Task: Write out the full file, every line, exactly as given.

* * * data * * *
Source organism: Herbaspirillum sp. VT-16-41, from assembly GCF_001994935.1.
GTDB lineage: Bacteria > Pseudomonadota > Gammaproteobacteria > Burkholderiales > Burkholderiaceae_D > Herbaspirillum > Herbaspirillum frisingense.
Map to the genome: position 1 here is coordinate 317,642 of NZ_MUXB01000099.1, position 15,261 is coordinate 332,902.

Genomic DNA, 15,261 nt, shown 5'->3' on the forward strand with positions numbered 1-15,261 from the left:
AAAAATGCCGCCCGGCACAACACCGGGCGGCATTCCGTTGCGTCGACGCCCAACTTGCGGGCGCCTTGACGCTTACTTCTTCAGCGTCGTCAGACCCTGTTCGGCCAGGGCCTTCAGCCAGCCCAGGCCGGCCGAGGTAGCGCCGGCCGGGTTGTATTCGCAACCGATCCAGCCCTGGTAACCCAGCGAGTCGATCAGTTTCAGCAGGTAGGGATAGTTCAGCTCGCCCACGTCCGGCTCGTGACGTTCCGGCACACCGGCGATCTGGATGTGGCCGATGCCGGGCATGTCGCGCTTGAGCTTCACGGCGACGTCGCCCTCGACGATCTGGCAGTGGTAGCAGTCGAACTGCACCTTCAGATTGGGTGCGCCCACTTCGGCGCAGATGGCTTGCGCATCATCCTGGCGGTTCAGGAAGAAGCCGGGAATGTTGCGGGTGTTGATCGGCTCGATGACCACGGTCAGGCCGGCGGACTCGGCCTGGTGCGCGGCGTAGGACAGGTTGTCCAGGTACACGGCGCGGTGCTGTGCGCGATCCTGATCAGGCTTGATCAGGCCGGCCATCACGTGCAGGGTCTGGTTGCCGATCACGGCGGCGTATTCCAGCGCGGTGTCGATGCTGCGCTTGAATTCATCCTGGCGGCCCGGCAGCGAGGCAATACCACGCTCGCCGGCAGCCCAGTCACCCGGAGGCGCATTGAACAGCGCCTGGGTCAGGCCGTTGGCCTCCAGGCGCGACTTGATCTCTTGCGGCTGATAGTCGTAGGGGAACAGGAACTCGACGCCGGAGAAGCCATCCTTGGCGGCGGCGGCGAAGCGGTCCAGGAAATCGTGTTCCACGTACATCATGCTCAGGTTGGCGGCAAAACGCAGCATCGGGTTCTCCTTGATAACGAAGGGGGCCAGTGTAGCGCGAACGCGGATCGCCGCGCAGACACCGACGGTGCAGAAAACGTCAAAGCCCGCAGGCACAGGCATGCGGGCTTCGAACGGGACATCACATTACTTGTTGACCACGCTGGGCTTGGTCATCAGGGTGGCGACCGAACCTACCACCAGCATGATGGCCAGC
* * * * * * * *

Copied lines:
Source organism: Herbaspirillum sp. VT-16-41, from assembly GCF_001994935.1.
GTDB lineage: Bacteria > Pseudomonadota > Gammaproteobacteria > Burkholderiales > Burkholderiaceae_D > Herbaspirillum > Herbaspirillum frisingense.
Map to the genome: position 1 here is coordinate 317,642 of NZ_MUXB01000099.1, position 15,261 is coordinate 332,902.

Genomic DNA, 15,261 nt, shown 5'->3' on the forward strand with positions numbered 1-15,261 from the left:
AAAAATGCCGCCCGGCACAACACCGGGCGGCATTCCGTTGCGTCGACGCCCAACTTGCGGGCGCCTTGACGCTTACTTCTTCAGCGTCGTCAGACCCTGTTCGGCCAGGGCCTTCAGCCAGCCCAGGCCGGCCGAGGTAGCGCCGGCCGGGTTGTATTCGCAACCGATCCAGCCCTGGTAACCCAGCGAGTCGATCAGTTTCAGCAGGTAGGGATAGTTCAGCTCGCCCACGTCCGGCTCGTGACGTTCCGGCACACCGGCGATCTGGATGTGGCCGATGCCGGGCATGTCGCGCTTGAGCTTCACGGCGACGTCGCCCTCGACGATCTGGCAGTGGTAGCAGTCGAACTGCACCTTCAGATTGGGTGCGCCCACTTCGGCGCAGATGGCTTGCGCATCATCCTGGCGGTTCAGGAAGAAGCCGGGAATGTTGCGGGTGTTGATCGGCTCGATGACCACGGTCAGGCCGGCGGACTCGGCCTGGTGCGCGGCGTAGGACAGGTTGTCCAGGTACACGGCGCGGTGCTGTGCGCGATCCTGATCAGGCTTGATCAGGCCGGCCATCACGTGCAGGGTCTGGTTGCCGATCACGGCGGCGTATTCCAGCGCGGTGTCGATGCTGCGCTTGAATTCATCCTGGCGGCCCGGCAGCGAGGCAATACCACGCTCGCCGGCAGCCCAGTCACCCGGAGGCGCATTGAACAGCGCCTGGGTCAGGCCGTTGGCCTCCAGGCGCGACTTGATCTCTTGCGGCTGATAGTCGTAGGGGAACAGGAACTCGACGCCGGAGAAGCCATCCTTGGCGGCGGCGGCGAAGCGGTCCAGGAAATCGTGTTCCACGTACATCATGCTCAGGTTGGCGGCAAAACGCAGCATCGGGTTCTCCTTGATAACGAAGGGGGCCAGTGTAGCGCGAACGCGGATCGCCGCGCAGACACCGACGGTGCAGAAAACGTCAAAGCCCGCAGGCACAGGCATGCGGGCTTCGAACGGGACATCACATTACTTGTTGACCACGCTGGGCTTGGTCATCAGGGTGGCGACCGAACCTACCACCAGCATGATGGCCAGC